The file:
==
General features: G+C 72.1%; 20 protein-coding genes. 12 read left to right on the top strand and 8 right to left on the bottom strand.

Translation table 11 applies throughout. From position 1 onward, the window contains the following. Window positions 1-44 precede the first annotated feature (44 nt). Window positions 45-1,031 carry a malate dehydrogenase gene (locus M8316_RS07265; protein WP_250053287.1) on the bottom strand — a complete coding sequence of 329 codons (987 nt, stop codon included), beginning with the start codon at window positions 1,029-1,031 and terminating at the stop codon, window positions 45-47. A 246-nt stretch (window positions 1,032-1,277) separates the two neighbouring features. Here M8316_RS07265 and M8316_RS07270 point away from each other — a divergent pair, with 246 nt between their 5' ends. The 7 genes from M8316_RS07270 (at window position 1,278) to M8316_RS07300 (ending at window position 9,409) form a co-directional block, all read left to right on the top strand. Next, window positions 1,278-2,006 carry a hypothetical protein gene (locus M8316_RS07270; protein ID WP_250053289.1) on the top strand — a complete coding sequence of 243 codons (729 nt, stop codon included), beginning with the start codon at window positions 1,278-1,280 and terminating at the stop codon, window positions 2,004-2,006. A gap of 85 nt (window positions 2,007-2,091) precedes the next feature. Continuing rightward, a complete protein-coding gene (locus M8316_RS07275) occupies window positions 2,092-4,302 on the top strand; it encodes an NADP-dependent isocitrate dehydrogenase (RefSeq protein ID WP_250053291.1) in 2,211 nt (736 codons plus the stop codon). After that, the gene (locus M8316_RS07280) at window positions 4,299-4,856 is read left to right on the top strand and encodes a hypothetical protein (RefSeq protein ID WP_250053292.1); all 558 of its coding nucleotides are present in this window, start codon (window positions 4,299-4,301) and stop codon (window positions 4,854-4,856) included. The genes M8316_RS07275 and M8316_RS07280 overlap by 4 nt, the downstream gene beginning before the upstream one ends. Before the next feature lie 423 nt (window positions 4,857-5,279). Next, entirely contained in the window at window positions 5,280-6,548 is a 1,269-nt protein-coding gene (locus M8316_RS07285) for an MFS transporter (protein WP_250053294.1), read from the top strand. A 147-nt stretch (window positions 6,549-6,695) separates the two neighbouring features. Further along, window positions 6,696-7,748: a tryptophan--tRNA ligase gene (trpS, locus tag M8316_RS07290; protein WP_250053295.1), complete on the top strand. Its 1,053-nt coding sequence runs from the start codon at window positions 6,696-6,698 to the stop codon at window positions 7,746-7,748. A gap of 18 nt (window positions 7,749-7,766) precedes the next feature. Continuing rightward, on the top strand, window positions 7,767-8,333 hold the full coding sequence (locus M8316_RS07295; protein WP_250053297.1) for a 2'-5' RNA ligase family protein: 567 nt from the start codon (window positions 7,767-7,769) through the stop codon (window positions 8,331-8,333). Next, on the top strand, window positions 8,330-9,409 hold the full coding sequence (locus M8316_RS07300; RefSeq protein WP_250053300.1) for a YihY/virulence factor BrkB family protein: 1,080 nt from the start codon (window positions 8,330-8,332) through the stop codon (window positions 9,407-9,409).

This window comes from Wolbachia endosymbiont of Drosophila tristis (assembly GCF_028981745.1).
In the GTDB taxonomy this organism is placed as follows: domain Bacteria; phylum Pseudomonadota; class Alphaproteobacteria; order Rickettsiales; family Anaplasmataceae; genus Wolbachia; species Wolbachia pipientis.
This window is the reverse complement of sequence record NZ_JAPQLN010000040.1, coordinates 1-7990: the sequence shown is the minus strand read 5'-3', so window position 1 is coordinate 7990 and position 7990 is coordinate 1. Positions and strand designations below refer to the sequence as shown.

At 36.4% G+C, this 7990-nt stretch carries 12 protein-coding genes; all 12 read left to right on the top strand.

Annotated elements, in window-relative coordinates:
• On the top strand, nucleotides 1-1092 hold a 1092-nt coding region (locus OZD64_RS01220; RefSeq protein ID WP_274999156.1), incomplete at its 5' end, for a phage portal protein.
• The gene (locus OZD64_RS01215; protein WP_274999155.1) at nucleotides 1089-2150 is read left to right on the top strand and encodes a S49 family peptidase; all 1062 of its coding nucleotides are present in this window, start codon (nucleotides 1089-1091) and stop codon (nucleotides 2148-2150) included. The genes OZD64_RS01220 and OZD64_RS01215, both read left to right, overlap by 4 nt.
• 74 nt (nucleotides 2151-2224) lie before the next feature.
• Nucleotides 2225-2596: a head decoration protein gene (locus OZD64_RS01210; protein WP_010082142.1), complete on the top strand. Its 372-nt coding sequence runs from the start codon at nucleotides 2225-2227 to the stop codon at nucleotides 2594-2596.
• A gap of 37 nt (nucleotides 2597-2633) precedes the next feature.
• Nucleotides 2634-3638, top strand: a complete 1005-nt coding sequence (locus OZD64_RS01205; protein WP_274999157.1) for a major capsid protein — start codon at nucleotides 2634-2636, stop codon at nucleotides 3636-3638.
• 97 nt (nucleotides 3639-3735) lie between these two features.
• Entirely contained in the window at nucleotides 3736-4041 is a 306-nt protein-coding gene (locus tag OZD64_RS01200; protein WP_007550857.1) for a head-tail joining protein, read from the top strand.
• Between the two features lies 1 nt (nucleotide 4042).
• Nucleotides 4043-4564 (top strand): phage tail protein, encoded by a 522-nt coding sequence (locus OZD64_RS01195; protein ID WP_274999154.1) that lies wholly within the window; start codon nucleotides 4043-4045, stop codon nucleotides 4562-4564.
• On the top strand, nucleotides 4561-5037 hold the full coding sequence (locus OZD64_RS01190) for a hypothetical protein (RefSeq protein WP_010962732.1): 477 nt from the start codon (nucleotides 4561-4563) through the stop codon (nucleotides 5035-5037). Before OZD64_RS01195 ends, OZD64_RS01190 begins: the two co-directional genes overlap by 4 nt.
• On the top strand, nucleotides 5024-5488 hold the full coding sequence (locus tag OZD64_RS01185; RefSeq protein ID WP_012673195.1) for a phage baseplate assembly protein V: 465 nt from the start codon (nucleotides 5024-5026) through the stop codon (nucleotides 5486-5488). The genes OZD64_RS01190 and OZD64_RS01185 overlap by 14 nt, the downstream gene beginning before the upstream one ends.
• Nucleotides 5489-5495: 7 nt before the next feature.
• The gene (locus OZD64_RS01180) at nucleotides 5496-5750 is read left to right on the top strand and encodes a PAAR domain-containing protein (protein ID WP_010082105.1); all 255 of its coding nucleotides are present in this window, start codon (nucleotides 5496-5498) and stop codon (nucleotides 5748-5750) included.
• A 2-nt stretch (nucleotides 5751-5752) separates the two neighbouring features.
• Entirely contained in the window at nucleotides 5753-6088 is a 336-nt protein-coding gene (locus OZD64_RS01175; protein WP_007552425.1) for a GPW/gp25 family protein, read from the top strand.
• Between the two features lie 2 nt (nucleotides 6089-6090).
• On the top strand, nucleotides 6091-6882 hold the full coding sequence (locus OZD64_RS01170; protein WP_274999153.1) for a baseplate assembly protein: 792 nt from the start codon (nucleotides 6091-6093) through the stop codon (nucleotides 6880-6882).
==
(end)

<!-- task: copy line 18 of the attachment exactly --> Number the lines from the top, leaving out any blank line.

• On the top strand, nucleotides 4561-5037 hold the full coding sequence (locus OZD64_RS01190) for a hypothetical protein (RefSeq protein WP_010962732.1): 477 nt from the start codon (nucleotides 4561-4563) through the stop codon (nucleotides 5035-5037). Before OZD64_RS01195 ends, OZD64_RS01190 begins: the two co-directional genes overlap by 4 nt.